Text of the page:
Sci Rep. 2023 May 22;13(1):8283. doi: 10.1038/s41598-023-35323-0.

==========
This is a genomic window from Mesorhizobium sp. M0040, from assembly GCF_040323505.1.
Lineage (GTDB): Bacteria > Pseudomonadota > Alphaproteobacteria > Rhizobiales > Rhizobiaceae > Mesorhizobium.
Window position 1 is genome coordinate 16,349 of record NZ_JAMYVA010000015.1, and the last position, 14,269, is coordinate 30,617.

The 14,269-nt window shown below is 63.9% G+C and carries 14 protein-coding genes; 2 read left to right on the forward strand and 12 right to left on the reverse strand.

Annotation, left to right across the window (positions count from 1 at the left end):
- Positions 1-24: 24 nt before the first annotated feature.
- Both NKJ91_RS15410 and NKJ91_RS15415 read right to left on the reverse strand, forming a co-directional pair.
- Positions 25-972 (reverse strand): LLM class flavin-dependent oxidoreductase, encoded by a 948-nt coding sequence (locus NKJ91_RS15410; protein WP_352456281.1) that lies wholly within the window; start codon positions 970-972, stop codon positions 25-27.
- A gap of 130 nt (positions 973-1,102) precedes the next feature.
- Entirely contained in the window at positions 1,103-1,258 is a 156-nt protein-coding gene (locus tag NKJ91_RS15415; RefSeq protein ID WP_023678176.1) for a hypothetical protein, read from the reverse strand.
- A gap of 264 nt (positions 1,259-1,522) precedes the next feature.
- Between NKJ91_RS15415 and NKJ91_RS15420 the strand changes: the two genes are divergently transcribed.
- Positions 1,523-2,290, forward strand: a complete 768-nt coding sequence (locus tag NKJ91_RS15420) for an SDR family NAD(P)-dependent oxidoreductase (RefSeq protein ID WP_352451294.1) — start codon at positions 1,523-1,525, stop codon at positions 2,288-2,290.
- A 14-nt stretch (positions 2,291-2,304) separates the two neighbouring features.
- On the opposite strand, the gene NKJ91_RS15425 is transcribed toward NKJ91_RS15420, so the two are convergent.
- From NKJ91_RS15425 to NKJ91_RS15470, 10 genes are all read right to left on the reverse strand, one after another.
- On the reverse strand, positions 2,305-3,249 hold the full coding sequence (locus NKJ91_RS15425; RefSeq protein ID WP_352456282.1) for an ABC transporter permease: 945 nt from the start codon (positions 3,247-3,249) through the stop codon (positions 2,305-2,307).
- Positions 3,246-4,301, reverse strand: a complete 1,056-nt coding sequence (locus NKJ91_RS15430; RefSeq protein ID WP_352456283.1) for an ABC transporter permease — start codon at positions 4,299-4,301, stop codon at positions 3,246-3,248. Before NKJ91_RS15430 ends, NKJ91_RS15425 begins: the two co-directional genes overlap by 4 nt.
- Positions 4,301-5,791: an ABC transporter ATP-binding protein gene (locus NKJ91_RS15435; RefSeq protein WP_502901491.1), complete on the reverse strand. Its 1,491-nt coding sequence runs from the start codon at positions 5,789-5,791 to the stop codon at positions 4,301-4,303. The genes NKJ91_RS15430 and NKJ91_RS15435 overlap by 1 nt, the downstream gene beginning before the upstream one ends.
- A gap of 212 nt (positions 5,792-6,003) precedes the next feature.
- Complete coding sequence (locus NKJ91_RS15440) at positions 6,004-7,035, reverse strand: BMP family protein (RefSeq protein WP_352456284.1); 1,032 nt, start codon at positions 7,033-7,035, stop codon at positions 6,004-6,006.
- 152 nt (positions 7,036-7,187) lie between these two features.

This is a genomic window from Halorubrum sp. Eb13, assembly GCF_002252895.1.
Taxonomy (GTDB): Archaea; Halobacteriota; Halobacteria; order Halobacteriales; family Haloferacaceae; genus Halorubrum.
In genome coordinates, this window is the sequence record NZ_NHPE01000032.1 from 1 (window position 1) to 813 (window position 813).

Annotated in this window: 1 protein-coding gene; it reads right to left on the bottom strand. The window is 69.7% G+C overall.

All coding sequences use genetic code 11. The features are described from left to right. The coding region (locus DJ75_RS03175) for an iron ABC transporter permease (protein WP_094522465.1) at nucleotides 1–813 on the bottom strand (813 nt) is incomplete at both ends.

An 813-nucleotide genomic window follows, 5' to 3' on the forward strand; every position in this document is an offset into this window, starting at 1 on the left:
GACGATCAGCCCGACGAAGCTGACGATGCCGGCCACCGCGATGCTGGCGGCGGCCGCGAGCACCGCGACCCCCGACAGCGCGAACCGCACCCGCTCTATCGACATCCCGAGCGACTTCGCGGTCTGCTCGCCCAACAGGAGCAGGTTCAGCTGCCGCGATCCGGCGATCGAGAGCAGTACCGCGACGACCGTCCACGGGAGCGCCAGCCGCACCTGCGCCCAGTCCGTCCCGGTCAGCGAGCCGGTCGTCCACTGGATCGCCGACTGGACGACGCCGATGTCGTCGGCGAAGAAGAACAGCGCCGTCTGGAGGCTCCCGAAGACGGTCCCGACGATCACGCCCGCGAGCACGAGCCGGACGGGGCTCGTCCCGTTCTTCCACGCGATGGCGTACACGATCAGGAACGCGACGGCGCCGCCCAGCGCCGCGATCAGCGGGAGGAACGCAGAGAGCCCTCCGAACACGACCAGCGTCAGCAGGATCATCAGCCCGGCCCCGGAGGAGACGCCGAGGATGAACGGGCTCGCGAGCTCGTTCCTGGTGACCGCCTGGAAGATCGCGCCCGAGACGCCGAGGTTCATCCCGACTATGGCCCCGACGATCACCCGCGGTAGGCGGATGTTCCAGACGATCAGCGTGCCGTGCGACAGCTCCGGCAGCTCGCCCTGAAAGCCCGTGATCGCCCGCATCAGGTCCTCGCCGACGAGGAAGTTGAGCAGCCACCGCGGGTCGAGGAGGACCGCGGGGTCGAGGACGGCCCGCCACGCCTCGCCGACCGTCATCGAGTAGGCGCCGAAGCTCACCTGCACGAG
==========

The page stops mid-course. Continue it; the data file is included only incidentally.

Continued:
The clinical benefits of noninvasive ventilation (NIV) for patients with acute hypoxemic respiratory failure (AHRF) is still inconclusive. We aimed to evaluate the effect of NIV compared with conventional oxygen therapy (COT)/high-flow nasal cannula (HFNC) in this patient population. We searched for relevant studies from PubMed, Embase, Cochrane Library, ClinicalTrials.gov, CINHAL, Web of Science up to August 2019 for randomized controlled trials (RCTs) that compared NIV with COT/HFNC in AHRF. The primary outcome was the tracheal intubation rate. Secondary outcomes were intensive care unit (ICU) mortality, and hospital mortality. We applied the GRADE approach to grade the strength of the evidence. Seventeen RCTs that recruited 1738 patients were included in our meta-analysis. When comparing NIV versus COT/HFNC, the pooled risk ratio (RR) for the tracheal intubation rate was 0.68, 95% confidence interval (CI) 0.52-0.89, p = 0.005, I2 = 72.4%, low certainty of evidence. There were no significant differences in ICU mortality (pooled RR = 0.87, 95% CI 0.60-1.26), p = 0.45, I2 = 64.6%) and hospital mortality (pooled RR = 0.71, 95% CI 0.51-1.00, p = 0.05, I2 = 27.4%). Subgroup analysis revealed that NIV application with helmet was significantly associated with a lower intubation rate than NIV with face mask. NIV did not show a significant reduction in intubation rate compared to HFNC. In conclusion, NIV application in patients with medical illness and AHRF was associated with a lower risk of tracheal intubation compared to COT. NIV with helmet and HFNC are promising strategies to avoid tracheal intubation in this patient population and warrant further studies. NIV application had no effect on mortality.The study protocol was registered in the International Prospective Register of Systematic Reviews (PROSPERO; CRD42018087342).